From Bacteria to Bach and Back: The Evolution of Minds, by Daniel C. Dennett
A while ago I started looking for books about microbial biology, for whatever reason, and so I also added From Bacteria to Bach and Back, without bothering to look at the description or any of the reviews. And it was a hard to find book, too! So here I am, happy to have gotten it and looking forward to its wisdom. I really try to finish books that I have started, so I did with this one as well, but just couldn't. I had to decide if I want to abandon this and read some other book or just find new reasons to scroll Facebook forever!
And the reason is not that the book is not saying something interesting and important or that it is not researched. The reason for me being unable to finish reading it is solely based on the style of the writing. Imagine David Attenborough at his most pompous, writing something that has the scope of something Yuval Noah Harari would write and with the condescendence of Richard Dawkins because he wanted to outdo Douglas Hofstadter and you get Daniel C. Dennett writing this book, but without the charisma, conciseness or cleverness of either of the others.
The book relates exclusively on how evolution leads to intelligence, how our conscious minds can be explained by evolution and mechanistic principles alone and that concepts like free will are not consistent with anything scientific. The problem is that after saying that, it continues to repeat it, more and more smugly, trying to dot every i and cross every t, until reading becomes unbearable. And yes, one could have expected something like this from someone actually named Daniel Clement Dennett the Third, age 75 and having dedicated his life to defining and researching consciousness, but it doesn't make getting through the book any easier. It has nothing to do with bacteria or Bach, other than empty correlations, either.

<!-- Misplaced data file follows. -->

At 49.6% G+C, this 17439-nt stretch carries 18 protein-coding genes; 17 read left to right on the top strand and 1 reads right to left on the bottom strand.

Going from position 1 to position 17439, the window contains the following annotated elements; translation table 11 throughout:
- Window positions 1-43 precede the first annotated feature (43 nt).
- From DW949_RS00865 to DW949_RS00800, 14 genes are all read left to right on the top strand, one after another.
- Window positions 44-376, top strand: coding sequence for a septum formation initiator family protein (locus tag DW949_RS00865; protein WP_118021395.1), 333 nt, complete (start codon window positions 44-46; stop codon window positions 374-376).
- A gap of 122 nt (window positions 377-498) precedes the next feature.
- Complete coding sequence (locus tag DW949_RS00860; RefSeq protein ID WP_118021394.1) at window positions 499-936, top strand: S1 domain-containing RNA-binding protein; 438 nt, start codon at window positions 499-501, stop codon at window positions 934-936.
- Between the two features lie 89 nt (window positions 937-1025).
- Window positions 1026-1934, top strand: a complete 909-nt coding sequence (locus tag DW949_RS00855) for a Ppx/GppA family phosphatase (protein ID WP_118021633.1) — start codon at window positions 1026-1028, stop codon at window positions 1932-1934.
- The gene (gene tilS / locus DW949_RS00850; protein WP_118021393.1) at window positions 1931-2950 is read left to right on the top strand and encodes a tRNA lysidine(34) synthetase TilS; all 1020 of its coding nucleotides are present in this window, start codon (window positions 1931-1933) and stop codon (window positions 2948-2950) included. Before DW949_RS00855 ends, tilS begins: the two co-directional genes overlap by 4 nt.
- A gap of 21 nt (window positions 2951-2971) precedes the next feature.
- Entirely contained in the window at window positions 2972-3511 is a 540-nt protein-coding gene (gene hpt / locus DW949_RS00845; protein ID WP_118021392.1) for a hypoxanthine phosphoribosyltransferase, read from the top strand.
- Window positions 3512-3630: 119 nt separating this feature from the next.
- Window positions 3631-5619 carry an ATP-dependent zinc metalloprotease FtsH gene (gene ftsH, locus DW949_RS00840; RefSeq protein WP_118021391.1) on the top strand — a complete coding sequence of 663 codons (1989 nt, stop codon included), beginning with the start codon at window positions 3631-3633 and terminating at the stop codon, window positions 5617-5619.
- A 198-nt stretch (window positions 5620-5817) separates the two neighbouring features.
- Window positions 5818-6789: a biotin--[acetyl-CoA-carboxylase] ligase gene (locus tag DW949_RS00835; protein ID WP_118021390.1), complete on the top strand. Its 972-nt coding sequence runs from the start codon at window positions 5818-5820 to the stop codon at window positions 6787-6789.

Apparently, this should have been the distillation of Dennett's thinking. At almost 500 pages, this is not distilling anything! You don't go into a pub to get a distillate and ask for a pint. And while the subject is interesting and the conclusions iron clad, I do believe that a smart editor could have created a wonderful little book by deleting two thirds of everything written in this.
Bottom line: sorry, but I couldn't finish it. I couldn't even reach the half point.
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